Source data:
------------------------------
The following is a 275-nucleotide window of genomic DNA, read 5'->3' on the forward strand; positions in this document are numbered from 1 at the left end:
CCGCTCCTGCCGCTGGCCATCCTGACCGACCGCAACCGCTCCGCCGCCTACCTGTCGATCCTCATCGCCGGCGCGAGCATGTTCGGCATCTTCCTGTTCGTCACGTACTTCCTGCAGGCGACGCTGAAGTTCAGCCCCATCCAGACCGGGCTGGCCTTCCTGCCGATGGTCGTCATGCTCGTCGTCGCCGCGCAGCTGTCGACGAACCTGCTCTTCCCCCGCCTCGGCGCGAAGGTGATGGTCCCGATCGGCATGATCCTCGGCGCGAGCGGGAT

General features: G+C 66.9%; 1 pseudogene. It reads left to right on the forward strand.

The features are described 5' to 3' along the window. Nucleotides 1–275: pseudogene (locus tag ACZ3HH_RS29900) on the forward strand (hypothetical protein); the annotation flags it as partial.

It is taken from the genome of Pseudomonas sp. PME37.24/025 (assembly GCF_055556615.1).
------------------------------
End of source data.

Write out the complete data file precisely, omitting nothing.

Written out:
The following is a 275-nucleotide window of genomic DNA, read 5'->3' on the forward strand; positions in this document are numbered from 1 at the left end:
CCGCTCCTGCCGCTGGCCATCCTGACCGACCGCAACCGCTCCGCCGCCTACCTGTCGATCCTCATCGCCGGCGCGAGCATGTTCGGCATCTTCCTGTTCGTCACGTACTTCCTGCAGGCGACGCTGAAGTTCAGCCCCATCCAGACCGGGCTGGCCTTCCTGCCGATGGTCGTCATGCTCGTCGTCGCCGCGCAGCTGTCGACGAACCTGCTCTTCCCCCGCCTCGGCGCGAAGGTGATGGTCCCGATCGGCATGATCCTCGGCGCGAGCGGGAT

General features: G+C 66.9%; 1 pseudogene. It reads left to right on the forward strand.

The features are described 5' to 3' along the window. Nucleotides 1–275: pseudogene (locus tag ACZ3HH_RS29900) on the forward strand (hypothetical protein); the annotation flags it as partial.

It is taken from the genome of Pseudomonas sp. PME37.24/025 (assembly GCF_055556615.1).